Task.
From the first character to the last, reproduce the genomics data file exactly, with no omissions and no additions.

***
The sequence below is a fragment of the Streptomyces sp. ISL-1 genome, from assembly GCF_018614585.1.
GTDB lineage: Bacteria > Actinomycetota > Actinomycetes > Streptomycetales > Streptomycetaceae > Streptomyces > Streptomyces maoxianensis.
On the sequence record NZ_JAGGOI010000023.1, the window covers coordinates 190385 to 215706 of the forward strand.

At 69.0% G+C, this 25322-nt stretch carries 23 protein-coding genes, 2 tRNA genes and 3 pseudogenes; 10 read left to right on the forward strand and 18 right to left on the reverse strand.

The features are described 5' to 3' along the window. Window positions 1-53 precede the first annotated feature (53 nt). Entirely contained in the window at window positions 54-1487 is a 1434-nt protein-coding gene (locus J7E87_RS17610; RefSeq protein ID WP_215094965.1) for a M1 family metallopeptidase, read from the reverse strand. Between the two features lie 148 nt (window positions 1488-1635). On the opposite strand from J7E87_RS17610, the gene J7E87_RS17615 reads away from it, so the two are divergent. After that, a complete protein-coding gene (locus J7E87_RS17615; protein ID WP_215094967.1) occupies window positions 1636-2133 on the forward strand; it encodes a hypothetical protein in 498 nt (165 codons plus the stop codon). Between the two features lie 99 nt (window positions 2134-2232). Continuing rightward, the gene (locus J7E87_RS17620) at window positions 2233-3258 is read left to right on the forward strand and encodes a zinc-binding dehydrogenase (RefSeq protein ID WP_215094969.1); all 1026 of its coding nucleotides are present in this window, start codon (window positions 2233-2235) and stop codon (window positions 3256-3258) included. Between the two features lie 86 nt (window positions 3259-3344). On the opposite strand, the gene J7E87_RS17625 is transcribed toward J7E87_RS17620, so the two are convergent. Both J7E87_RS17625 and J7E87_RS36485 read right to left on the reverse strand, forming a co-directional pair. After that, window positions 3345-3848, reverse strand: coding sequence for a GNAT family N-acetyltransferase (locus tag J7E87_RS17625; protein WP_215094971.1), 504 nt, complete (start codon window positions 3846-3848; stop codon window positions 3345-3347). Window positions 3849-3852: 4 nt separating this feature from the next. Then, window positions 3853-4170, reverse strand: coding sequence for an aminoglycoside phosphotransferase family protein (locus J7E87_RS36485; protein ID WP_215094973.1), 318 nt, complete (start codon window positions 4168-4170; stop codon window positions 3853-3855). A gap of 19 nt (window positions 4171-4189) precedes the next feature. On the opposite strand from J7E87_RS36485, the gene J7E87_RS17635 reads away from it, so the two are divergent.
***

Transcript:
The sequence below is a fragment of the Streptomyces sp. ISL-1 genome, from assembly GCF_018614585.1.
GTDB lineage: Bacteria > Actinomycetota > Actinomycetes > Streptomycetales > Streptomycetaceae > Streptomyces > Streptomyces maoxianensis.
On the sequence record NZ_JAGGOI010000023.1, the window covers coordinates 190385 to 215706 of the forward strand.

At 69.0% G+C, this 25322-nt stretch carries 23 protein-coding genes, 2 tRNA genes and 3 pseudogenes; 10 read left to right on the forward strand and 18 right to left on the reverse strand.

The features are described 5' to 3' along the window. Window positions 1-53 precede the first annotated feature (53 nt). Entirely contained in the window at window positions 54-1487 is a 1434-nt protein-coding gene (locus J7E87_RS17610; RefSeq protein ID WP_215094965.1) for a M1 family metallopeptidase, read from the reverse strand. Between the two features lie 148 nt (window positions 1488-1635). On the opposite strand from J7E87_RS17610, the gene J7E87_RS17615 reads away from it, so the two are divergent. After that, a complete protein-coding gene (locus J7E87_RS17615; protein ID WP_215094967.1) occupies window positions 1636-2133 on the forward strand; it encodes a hypothetical protein in 498 nt (165 codons plus the stop codon). Between the two features lie 99 nt (window positions 2134-2232). Continuing rightward, the gene (locus J7E87_RS17620) at window positions 2233-3258 is read left to right on the forward strand and encodes a zinc-binding dehydrogenase (RefSeq protein ID WP_215094969.1); all 1026 of its coding nucleotides are present in this window, start codon (window positions 2233-2235) and stop codon (window positions 3256-3258) included. Between the two features lie 86 nt (window positions 3259-3344). On the opposite strand, the gene J7E87_RS17625 is transcribed toward J7E87_RS17620, so the two are convergent. Both J7E87_RS17625 and J7E87_RS36485 read right to left on the reverse strand, forming a co-directional pair. After that, window positions 3345-3848, reverse strand: coding sequence for a GNAT family N-acetyltransferase (locus tag J7E87_RS17625; protein WP_215094971.1), 504 nt, complete (start codon window positions 3846-3848; stop codon window positions 3345-3347). Window positions 3849-3852: 4 nt separating this feature from the next. Then, window positions 3853-4170, reverse strand: coding sequence for an aminoglycoside phosphotransferase family protein (locus J7E87_RS36485; protein ID WP_215094973.1), 318 nt, complete (start codon window positions 4168-4170; stop codon window positions 3853-3855). A gap of 19 nt (window positions 4171-4189) precedes the next feature. On the opposite strand from J7E87_RS36485, the gene J7E87_RS17635 reads away from it, so the two are divergent.